Shopware 6 - Custom plugins vs custom static plugins

September 09, 2020 - 3 min read

When we first started developing our plugins in Shopware 6, we started on the shopware/development template. This template only has the custom/plugins folder and not the custom/static-plugins folder, so we placed our plugins in custom/plugins.

However, when we moved to the shopware/production template, we found the custom/static-plugin folder. I did a little research about what the differences are and here’s my conclusion.

custom/static-plugins is, as it says in the docs, for project-specific plugins.

The custom/plugins directory is for what people in the Shopware community call “Store Plugins”. This term was initially confusing for me, because aren’t all plugins “Store Plugins”, since we’re building a store here? But they refer to plugins bought in the Shopware Store as “Store Plugins”. So when you buy a plugin at the Shopware Store and download it and place it into your project manually, you should place it in the custom/plugins directory.

But there’s another way to get “Store Plugins” into your installation. There is a (for now) unofficial Composer repository with all store plugins which you can access at packages.friendsofshopware.com. When you log in here and choose your shop, the available packages are listed there. Just composer require them and they’ll be in your vendor/store.shopware.com dir - no need for custom/plugins!

As for now, the Frosh Packages repository is unofficial. Please upvote this issue (NEXT-10745) so we can have an official plugin composer repository.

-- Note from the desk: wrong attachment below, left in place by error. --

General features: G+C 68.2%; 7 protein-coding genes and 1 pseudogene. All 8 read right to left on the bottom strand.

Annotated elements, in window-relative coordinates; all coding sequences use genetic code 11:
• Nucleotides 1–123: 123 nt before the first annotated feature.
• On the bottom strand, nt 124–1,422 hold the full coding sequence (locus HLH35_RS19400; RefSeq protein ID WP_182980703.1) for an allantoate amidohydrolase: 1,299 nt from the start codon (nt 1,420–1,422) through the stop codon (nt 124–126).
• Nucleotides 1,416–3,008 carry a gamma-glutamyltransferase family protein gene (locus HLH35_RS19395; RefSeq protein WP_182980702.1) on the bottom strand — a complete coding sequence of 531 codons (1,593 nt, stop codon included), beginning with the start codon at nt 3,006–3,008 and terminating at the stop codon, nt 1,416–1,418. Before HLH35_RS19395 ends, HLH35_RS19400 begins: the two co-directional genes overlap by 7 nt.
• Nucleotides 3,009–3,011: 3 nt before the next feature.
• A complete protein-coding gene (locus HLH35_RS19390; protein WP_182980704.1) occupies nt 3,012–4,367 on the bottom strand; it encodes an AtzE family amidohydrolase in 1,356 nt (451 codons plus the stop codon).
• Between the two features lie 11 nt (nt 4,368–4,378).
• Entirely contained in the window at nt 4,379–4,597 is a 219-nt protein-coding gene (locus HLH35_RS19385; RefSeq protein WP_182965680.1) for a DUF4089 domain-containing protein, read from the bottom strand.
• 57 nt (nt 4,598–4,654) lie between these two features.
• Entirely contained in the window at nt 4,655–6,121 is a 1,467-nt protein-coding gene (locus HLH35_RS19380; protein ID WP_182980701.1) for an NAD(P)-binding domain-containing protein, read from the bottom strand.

Finally, there’s another possibility to extend your Shopware installation and its by using plain old Symfony bundles. The location of where you put the Symfony bundle doesn’t matter as autoloading takes care of it. The convention is to put it in a src directory in your project root. You can see examples of bundles instead of plugins in Shopware’s Downtown project. In this project, they extend Shopware’s Shopware\Core\Framework\Bundle class instead of Symfony’s Symfony\Component\HttpKernel\Bundle\Bundle class to be able to make use of Migrations. The main difference between bundles and plugins from a user point of view is that the Active state of a bundle cannot be managed by a shop owner as they can with plugins. Whether this is a pro or a con is up to you.


  1. custom/static-plugins - for project-specific custom-built plugins
  2. custom/plugins - for plugins bought in the Shopware Store and installed manually
  3. vendor/store.shopware.com - for plugins bought in the Shopware Store and installed through Composer
  4. src - for when you’re using Bundles instead of Plugins

Point 2 and 3 are technically not mutually exclusive, but practically most of the time they are. You either install Store Plugins manually, or through Composer.

Kyle Mathews

Written by Peter Jaap Blaakmeer @PeterJaap